Articles

When a federal judge ordered the release of 17 Guantanamo Bay detainees earlier this month, it was the first real chance in the seven-year history of the prison camp that any of the prisoners might be transferred to the United States. In making his ruling, the judge categorically rejected the Bush administration’s claim that any of the released prisoners, who are all Chinese Muslims, were “enemy combatants” or posed a risk to U.S. security. The decision was temporarily suspended by the appeals court, but the judge was on solid ground.

Monday, Oct 13, 2008 New America paper on Afghanistan

In late May, some 40 Pakistani journalists received a summons to an unusual press conference held by Baitullah Mehsud, the rarely photographed leader of the Pakistani Taliban, who is accused of orchestrating the 2007 assassination of Benazir Bhutto, sending suicide bombers to Spain earlier this year, and dispatching an army of fighters into Afghanistan to attack U.S. and NATO forces in recent months. Surrounded by a posse of heavily armed Taliban guards, Mehsud boasted that he had hundreds of trained suicide bombers ready for martyrdom.

Sunday, Sep 28, 2008 The First McCain Obama Debate

(CNN) — Toward the end of Friday’s presidential debate, the conversation turned to Iran and there was a long back-and-forth between the two candidates about what kind of conditions should be set for any discussions with the Iranian government.

Wednesday, Sep 17, 2008 Al Qaeda and Yemen

After al Qaeda blew up the USS Cole in October 2000 killing seventeen American sailors, I visited Yemen to check out Osama bin ­Ladens’s ancestral village in the Hadramaut region, in the south of the country. His father, Mohammed, left there as a teenager in 1931 to seek his fortune in what is now Saudi Arabia.

Tuesday, Sep 16, 2008 Comprehensive Al Qaeda Reading List

This  reading list is the one I gave  my students at Harvard’s Kennedy School in 20008.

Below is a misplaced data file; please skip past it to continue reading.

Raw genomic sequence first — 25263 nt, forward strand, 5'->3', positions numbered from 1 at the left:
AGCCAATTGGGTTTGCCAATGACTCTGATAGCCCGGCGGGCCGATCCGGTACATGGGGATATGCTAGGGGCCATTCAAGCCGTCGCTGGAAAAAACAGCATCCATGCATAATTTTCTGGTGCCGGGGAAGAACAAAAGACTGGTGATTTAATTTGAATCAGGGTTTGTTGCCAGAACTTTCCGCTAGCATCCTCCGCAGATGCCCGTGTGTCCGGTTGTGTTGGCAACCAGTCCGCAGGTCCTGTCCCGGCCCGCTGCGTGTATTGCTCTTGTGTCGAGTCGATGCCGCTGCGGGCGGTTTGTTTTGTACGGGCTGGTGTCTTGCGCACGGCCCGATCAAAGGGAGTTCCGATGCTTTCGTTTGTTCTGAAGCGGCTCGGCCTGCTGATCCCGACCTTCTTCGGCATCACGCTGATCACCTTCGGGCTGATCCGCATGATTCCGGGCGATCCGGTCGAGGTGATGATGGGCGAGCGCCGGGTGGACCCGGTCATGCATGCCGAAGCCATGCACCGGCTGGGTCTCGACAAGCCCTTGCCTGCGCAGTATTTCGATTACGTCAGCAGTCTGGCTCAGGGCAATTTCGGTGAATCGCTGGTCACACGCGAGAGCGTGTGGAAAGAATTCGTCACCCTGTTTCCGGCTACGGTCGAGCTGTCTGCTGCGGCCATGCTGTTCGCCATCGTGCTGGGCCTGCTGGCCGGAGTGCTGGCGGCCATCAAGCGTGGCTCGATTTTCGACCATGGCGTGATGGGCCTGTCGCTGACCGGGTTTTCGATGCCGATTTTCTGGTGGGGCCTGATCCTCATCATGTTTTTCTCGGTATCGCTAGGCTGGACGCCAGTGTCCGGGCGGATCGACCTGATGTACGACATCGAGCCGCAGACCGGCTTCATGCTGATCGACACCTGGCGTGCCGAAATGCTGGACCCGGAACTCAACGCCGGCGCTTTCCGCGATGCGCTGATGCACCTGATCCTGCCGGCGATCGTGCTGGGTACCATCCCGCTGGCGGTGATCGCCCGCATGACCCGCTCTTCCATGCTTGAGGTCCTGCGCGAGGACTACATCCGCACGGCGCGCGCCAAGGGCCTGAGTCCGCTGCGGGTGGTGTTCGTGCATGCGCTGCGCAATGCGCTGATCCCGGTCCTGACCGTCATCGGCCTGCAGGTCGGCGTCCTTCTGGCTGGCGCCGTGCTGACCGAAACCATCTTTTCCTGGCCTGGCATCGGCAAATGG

Friday, Sep 12, 2008 Afghan Civilian Casualtoes

This week, as we remember the nearly 3,000 American citizens who died in the rubble of the World Trade Center and the Pentagon or in a remote field in Pennsylvania on Sept. 11, 2001, we also should think about the civilians who are still dying in Afghanistan. Consider, for instance, the recent American airstrikes on Azizabad, a village in western Afghanistan, on Aug. 22. The United Nations, Afghan government officials and independent witnesses all say that the United States killed about 90 civilians in these strikes, most of them women and children. Cellphone videos of the scene show motionless children lying under checkered shawls and veiled women shrieking alongside them.

Seven years after 9/11 the author of the largest mass murder in American history is free, almost certainly living in Pakistan, which is, at least nominally, a close ally in the US-led ‘war on terror’. As he no doubt savors the anniversary of his greatest “triumph” Osama bin Laden seems untroubled by serious kidney illness as was once rumored, nor does he appear to be troubled by American efforts to find him.

In late May, some 40 Pakistani journalists received a summons to an unusual press conference given by Baitullah Mehsud, the rarely photographed leader of the Pakistani Taliban, who is accused of orchestrating the 2007 assassination of Benazir Bhutto, of sending suicide bombers to Spain earlier this year, and of dispatching an army of fighters into Afghanistan to attack U. S. and NATO forces in recent months. Surrounded by a posse of heavily armed Taliban guards, Mehsud boasted that he had hundreds of trained suicide bombers ready for martyrdom.

Thursday, Sep 04, 2008 Boots on the Ground in The National

If the 20th century really began with the assassination of Archduke Ferdinand in August 1914, which set in motion the start of a series of intra state wars so brutal they killed tens of millions, then surely the beginning of this century was announced by the attacks of September 11, the harbinger of a new kind of war waged with spectacular acts of terrorism by non-state20groups that seem likely to be a defining feature of the century to come.

Two decades after al-Qaeda was founded in the Pakistani border city of Peshawar by Osama bin Laden and a handful of veterans of the war against the Soviets in Afghanistan, the group is more famous and feared than ever. But its grand project — to transform the Muslim world into a militant Islamist caliphate — has been, by any measure, a resounding failure.

UPCOMING EVENTS

Tuesday, August, 21, 2018 Modern Warfare Symposium, Global SOF, Ft. Bragg, N.C.

Friday, September, 07, 2018 DARPA D60 Symposium, Washington DC

Tuesday, September, 25, 2018 Global SOF Symposium, Madrid, Spain

Monday, October, 22, 2018 Conference of European Armies (CEA). Wiesbaden, Germany

Tuesday, November, 13, 2018 Proxy warfare conference, Global SOF, New America, ASU, New America DC

Monday, April, 29, 2019 Future of war conf, DC

MORE EVENTS »

RECENT FILMS

2017

LEGION OF BROTHERS, CNN Films

2016

"We Got Him": President Obama, Bin Laden, and the Future of the War on Terror, CNN

2016

Homegrown: The Counter-Terror Dilemma, HBO

ALL FILMS »